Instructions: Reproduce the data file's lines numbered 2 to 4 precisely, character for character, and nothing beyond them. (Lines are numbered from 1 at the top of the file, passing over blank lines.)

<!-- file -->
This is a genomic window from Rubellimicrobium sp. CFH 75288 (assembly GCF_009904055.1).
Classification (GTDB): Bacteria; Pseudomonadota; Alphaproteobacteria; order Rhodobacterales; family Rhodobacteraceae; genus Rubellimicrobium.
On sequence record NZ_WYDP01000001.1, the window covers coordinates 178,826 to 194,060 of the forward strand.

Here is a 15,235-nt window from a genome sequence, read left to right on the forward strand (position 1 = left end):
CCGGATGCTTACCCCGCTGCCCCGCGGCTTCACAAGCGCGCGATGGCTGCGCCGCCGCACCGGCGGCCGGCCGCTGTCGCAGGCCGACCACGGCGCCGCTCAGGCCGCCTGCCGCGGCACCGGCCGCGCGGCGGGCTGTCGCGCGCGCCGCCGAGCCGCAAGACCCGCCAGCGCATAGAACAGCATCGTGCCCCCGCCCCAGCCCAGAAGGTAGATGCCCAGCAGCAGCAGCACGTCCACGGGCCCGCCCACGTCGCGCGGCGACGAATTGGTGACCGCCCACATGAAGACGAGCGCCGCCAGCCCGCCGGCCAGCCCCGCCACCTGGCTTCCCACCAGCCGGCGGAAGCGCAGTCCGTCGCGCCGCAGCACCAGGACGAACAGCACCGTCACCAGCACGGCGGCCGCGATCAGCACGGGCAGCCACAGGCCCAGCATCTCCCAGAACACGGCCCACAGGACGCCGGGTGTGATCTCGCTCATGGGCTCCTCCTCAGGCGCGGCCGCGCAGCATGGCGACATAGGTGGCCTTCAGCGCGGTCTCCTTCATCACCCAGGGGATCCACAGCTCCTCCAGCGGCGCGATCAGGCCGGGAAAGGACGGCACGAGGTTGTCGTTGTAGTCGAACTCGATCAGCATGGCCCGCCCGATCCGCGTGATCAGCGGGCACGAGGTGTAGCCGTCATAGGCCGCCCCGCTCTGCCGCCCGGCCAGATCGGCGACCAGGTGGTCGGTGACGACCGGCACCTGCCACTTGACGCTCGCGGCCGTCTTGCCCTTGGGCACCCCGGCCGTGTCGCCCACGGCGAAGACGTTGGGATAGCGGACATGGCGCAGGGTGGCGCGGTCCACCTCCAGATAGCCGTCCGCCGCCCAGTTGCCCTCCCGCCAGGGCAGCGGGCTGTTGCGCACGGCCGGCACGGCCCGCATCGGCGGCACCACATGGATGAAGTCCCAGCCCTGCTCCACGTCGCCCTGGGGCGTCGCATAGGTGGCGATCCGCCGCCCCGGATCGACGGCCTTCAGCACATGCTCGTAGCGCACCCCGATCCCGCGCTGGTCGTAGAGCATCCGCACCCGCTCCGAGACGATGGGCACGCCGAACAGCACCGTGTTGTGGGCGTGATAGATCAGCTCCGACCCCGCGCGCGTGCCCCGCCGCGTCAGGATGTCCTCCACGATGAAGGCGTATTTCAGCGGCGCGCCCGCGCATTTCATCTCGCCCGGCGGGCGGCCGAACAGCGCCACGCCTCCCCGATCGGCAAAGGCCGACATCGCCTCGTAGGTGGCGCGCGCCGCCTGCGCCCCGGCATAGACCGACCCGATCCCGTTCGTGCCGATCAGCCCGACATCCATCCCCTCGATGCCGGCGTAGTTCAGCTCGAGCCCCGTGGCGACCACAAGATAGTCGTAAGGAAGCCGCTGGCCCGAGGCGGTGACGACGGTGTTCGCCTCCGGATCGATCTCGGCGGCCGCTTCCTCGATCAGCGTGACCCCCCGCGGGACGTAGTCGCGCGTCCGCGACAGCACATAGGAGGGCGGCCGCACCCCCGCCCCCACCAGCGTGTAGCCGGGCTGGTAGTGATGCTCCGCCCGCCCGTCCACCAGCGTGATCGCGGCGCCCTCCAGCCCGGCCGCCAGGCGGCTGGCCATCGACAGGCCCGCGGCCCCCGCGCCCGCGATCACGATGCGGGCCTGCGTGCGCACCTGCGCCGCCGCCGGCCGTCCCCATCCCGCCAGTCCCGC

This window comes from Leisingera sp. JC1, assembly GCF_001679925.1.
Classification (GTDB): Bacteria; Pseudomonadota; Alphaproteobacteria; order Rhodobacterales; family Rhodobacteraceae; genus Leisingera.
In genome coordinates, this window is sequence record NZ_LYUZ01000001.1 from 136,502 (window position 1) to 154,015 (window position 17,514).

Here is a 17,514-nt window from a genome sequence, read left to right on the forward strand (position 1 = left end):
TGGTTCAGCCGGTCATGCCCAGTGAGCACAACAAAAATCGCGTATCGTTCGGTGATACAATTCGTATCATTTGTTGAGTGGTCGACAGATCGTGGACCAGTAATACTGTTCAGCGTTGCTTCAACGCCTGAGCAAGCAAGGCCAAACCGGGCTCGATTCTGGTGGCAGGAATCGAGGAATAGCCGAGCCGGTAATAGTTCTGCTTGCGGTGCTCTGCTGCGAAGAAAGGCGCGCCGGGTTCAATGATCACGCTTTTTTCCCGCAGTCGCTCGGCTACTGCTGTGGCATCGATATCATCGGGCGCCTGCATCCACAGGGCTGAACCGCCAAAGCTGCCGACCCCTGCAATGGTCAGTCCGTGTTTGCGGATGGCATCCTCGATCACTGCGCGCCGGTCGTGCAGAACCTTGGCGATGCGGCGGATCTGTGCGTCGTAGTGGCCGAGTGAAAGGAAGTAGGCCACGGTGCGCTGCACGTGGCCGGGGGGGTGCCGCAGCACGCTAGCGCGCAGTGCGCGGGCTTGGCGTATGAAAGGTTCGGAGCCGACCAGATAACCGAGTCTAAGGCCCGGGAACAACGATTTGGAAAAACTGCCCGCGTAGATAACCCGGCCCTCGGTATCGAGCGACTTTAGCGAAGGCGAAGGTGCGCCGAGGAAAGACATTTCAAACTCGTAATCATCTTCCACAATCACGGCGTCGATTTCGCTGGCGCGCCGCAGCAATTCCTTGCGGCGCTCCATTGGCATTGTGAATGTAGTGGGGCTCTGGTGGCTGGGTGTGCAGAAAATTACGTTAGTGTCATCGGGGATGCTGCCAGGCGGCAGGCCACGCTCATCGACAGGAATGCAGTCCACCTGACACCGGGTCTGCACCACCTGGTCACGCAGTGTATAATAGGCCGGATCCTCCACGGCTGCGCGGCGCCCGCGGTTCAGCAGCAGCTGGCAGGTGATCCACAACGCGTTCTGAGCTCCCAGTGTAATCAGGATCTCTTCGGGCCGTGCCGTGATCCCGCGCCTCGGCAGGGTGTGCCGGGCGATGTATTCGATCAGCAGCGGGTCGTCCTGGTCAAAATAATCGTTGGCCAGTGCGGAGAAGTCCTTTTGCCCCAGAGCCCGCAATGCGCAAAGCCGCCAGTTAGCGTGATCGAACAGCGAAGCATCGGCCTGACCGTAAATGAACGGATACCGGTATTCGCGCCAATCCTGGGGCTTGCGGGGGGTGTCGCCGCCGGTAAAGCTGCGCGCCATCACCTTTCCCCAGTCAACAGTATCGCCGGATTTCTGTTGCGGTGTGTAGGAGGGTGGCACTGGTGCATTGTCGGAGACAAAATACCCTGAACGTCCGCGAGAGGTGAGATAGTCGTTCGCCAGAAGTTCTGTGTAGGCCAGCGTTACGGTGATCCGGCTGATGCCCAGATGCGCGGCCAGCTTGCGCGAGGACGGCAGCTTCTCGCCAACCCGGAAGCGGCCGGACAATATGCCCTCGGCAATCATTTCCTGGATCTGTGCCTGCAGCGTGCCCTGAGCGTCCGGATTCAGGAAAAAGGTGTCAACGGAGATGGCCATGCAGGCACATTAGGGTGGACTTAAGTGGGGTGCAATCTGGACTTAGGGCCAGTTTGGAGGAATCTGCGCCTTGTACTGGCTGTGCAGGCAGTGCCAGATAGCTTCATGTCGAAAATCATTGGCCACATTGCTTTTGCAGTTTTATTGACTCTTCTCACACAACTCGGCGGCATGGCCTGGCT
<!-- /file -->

Classification (GTDB): Bacteria; Pseudomonadota; Alphaproteobacteria; order Rhodobacterales; family Rhodobacteraceae; genus Rubellimicrobium.
On sequence record NZ_WYDP01000001.1, the window covers coordinates 178,826 to 194,060 of the forward strand.

Here is a 15,235-nt window from a genome sequence, read left to right on the forward strand (position 1 = left end):